MENA Women's News Brief

Jul 29, 2014

The Middle East Program will send out the latest developments on women’s issues in the region on a bi-monthly basis.


July 16: Nine women in fray for key polls

“Nine Bahraini women have confirmed their candidacy for the upcoming parliament and municipal council elections.” (Gulf Daily News)


July 16: Egypt court jails seven for life over sexual assaults

“A court in Egypt has sentenced seven men to life in prison and two others to 20 years for sexual assaulting women last month.” (BBC)

July 16: ‘As if I brought it on myself’

“The Cairo-based non-profit “BuSSy” raises awareness about the challenges Egyptian women face by transforming real-life experiences into dramatic monologues. It launched a new blog dedicated to chronicling women’s experiences with sexual harassment and gender issues in Egypt.” (Daily News Egypt)

July 18: TV anchor raises women’s issues in presidential bid

“Famed TV anchor Bouthina Kamel is having a second shot at Egypt’s top post, two years after a failed presidential bid. Kamel, 52, known for her anti-corruption crusade, says her fresh running in next month’s presidential elections is aimed at changing the negative perception of women in the Arab world’s most populous country.” (Gulf News)

July 21: (Op-Ed) The Politics of Egypt’s Sexual Violence

“Some blame unemployment, poverty and the influence of pornography, but the fundamental reason, in my opinion, is the influence of Wahhabi strictures on men’s view of women,” writes Alaa Al Aswany, author of the novel “The Yacoubian Building” and other books. (New York Times)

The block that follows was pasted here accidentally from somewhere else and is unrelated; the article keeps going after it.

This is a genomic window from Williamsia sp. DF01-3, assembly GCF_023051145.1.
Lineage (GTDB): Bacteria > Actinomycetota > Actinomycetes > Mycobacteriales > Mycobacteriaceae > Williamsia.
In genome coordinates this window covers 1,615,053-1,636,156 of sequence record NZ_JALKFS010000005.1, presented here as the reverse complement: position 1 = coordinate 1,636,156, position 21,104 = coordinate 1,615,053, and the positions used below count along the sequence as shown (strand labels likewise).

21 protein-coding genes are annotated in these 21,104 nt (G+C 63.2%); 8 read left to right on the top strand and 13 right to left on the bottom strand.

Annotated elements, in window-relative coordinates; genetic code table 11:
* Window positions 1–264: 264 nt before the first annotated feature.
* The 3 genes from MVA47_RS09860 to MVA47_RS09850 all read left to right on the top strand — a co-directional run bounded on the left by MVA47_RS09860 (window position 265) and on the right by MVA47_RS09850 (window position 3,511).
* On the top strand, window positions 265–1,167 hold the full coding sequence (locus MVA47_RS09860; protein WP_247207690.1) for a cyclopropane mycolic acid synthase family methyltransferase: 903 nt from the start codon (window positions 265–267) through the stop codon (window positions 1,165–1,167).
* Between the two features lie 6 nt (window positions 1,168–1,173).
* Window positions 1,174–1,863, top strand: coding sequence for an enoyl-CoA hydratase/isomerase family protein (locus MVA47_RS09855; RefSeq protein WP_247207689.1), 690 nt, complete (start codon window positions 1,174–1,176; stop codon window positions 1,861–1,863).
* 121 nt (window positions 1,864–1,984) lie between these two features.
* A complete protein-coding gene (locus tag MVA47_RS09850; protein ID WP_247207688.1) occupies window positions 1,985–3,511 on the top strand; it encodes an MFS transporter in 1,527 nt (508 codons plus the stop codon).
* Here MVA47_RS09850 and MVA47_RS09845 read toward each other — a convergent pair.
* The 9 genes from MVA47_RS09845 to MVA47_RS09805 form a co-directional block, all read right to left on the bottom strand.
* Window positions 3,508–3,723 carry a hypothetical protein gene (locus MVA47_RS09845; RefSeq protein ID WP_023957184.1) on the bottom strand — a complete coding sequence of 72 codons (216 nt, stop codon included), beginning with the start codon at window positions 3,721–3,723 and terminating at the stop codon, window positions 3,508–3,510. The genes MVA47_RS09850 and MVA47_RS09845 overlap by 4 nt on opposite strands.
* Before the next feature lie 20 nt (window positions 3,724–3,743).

July 22: The art of fighting sexual harassment

Shout Art Loud, an interactive web documentary produced by the international nonprofit ‘Index on Censorship’, explores how art tackles the topic of sexual harassment in Egypt.” (Daily News Egypt)

July 25: Egypt eyes harassment-free Eid

“The Interior Ministry of Egypt has set up an anti-harassment unit, officially called the 'Department of Combat of Violence against Women.' Police said the unit personnel will be deployed on busy streets and outside theatres during the three-day Eid, which marks the end of the holy month of Ramadan.” (Gulf News)


July 15: Hijab cannot be enforced forcefully: interior minister

“Iranian Interior Minister Abdolreza Rahmani Fazli has said that hijab is not an issue that can be enforced through force or using pressure.” (Tehran Times)

July 16: City of Tehran’s female workers fired 'for own well-being'